Assessing the robustness of climate change
We assessed the robustness of the projected climate change via the three GWLs based on two conditions. Firstly, at least 80% of the simulation must agree on the sign of change. Secondly, at least 80% of the simulations must indicate that influence of climate change is statistically significant, at 99% confidence level using a t test with regards to the baseline period, 1971–2000. When these two conditions are met then we consider the climate change signal to be significant. Previous studies (Abiodun et al., 2019; Klutse et al., 2018; Maúre et al., 2018; Nikulin et al., 2018) have all used the methods to test and indicate the robustness of climate change signals. We also assess the trend of change in crop suitability and month of planting at each global warming levels for each crop using Theil-Sen estimator or Sen’s slope (Theil, 1950; Sen, 1968). The Theil-Sen slope estimator is non-parametric and applied in the estimation of magnitude of trend. It is more robust such that it is less sensitive to outliers in the time series as compared to standard linear regression trend (Wilcox, 2001). Theil-Sen slope method can detect significant trends with changing rate than the linear trend (Ohlson & Kim, 2015). Previous studies (Wilcox, 1998; Peng, Wang & Wang, 2008) have used the method in calculating trends.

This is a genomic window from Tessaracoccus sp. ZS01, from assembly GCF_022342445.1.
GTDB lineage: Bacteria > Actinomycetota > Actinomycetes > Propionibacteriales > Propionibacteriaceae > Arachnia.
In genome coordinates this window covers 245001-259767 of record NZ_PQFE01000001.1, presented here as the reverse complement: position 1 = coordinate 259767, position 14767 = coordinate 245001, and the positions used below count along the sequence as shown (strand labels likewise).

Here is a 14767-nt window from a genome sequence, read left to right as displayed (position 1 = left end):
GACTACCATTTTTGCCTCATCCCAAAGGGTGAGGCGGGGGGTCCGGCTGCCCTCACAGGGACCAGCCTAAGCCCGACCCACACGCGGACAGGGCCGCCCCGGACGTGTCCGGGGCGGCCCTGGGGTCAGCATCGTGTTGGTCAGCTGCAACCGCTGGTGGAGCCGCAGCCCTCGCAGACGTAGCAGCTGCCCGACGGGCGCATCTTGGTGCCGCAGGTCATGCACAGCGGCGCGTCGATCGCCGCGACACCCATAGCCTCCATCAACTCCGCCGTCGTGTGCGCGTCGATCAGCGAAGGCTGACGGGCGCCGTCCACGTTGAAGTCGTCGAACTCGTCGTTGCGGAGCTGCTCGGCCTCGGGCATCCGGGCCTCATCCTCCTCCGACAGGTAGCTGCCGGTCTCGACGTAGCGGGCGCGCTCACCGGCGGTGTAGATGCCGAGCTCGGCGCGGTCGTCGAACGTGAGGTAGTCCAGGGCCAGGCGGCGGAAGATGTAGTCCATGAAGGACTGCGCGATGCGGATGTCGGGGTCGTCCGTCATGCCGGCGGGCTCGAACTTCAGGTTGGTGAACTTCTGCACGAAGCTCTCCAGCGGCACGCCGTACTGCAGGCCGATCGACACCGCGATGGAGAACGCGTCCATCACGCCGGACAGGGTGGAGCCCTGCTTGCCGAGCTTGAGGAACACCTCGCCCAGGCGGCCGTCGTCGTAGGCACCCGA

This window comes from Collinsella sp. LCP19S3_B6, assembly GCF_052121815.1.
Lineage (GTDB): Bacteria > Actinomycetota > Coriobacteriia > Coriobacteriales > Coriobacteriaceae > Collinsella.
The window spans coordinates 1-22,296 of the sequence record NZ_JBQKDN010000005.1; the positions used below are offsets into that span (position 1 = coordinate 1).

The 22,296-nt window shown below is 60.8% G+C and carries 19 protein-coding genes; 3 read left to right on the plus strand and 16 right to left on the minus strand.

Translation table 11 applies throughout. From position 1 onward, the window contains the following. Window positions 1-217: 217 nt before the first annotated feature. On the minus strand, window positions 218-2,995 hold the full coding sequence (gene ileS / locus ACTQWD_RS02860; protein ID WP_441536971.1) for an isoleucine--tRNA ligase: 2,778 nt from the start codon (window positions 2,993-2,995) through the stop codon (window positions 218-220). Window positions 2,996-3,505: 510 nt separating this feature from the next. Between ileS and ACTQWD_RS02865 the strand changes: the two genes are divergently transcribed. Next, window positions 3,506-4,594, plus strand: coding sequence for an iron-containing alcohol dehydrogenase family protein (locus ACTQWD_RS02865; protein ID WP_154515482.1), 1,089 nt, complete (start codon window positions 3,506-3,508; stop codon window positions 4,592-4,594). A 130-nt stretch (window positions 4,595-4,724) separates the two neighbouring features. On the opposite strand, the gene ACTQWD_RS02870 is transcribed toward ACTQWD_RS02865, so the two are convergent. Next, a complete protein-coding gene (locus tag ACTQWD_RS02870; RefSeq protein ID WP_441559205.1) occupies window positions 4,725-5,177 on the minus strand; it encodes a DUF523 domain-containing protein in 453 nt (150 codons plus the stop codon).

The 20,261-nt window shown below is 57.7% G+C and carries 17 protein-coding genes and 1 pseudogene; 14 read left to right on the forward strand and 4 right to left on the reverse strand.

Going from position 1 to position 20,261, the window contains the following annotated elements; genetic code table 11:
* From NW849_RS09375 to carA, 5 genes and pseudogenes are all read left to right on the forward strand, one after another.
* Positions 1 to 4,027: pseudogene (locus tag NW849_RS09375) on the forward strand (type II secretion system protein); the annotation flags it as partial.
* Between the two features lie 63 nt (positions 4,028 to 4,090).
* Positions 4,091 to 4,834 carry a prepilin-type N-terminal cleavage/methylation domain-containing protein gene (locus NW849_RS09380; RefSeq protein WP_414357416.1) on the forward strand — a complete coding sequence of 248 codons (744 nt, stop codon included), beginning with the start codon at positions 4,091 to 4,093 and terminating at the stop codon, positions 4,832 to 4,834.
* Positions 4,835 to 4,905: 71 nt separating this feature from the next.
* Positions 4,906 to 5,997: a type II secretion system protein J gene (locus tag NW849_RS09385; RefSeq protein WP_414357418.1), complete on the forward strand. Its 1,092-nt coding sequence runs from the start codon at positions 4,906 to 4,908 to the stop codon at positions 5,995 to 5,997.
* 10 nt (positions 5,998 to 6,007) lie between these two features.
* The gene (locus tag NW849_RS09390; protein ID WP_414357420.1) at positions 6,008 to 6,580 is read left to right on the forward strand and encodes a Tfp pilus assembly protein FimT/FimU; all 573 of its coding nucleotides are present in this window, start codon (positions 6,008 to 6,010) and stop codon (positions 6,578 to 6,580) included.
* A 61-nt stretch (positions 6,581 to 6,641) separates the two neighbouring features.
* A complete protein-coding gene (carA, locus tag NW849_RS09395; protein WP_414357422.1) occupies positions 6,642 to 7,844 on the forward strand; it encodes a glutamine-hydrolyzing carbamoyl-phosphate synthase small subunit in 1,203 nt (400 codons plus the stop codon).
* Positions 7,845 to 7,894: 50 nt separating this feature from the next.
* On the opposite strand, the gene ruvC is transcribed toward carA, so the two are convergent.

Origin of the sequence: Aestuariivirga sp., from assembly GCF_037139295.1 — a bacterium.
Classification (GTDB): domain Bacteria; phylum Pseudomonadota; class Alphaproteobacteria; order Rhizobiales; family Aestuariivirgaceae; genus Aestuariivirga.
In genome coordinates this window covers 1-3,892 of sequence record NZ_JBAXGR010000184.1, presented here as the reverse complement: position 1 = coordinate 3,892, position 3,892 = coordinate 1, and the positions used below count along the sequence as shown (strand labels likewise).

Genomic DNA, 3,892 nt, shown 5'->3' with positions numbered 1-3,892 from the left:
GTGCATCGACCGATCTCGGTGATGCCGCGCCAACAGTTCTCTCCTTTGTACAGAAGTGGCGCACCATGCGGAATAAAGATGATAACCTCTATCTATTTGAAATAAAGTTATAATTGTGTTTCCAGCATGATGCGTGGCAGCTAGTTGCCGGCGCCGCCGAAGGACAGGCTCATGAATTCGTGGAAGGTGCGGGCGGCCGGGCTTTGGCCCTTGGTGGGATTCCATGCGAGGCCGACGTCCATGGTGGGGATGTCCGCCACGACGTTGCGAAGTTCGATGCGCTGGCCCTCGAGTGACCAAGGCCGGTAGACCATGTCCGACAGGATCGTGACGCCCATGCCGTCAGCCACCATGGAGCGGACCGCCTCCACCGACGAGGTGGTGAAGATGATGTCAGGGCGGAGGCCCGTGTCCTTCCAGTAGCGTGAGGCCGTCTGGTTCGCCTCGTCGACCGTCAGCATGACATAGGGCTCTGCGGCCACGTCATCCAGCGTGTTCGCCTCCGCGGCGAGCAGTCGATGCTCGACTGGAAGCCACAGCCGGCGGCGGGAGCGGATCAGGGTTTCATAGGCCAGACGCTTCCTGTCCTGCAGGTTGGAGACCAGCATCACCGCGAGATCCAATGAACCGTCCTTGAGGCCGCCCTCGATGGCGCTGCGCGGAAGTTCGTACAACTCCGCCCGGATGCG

Simulated crop suitability in the historical climate over West Africa
RCA4 simulated crop suitability from observed climatology inputs (CRU-Ecocrop) shows a decreasing mean suitability from south to north of West Africa (north-south suitability gradient) (Figs. 2 and 3, column 1). The spatial suitability representation reveals unsuitable or very marginal suitability to the north in the Sahel from latitude 14°N with a low Suitability Index Value (SIV) value between 0.0 and 0.4. and higher suitability to the south in the Guinea-Savanna AEZ with a high SIV (0.6–1.0) sandwiched by an ash/silver suitability line called the Marginal Suitability Line (MSL) with SIV between 0.41 and 0.59. In general, MSL are observed around latitude 14°N in the Sahel AEZ (northern Sahel) for the simulation across the region except for the one observed around latitude 12°N boundary between the Sahel and Savanna AEZ. Ecocrop simulation of the crop types examined, legumes (cowpea and groundnut), root and tuber (cassava and plantain) and cereals (maize and pearl millet) are very suitable to the south of the MSL with no or low suitability to the north. Along the coastal areas, legumes and root and tuber crops are suitable along the south-west coast of Senegal to the south-west coast of Cameroon. For cereals, pearl millet is suitable along the west coast of Senegal and from the south coast Ivory Coast to the south coast of south-west coast of Cameroon while maize is suitable from the south coast of Ivory Coast to the south-west coast of Nigeria.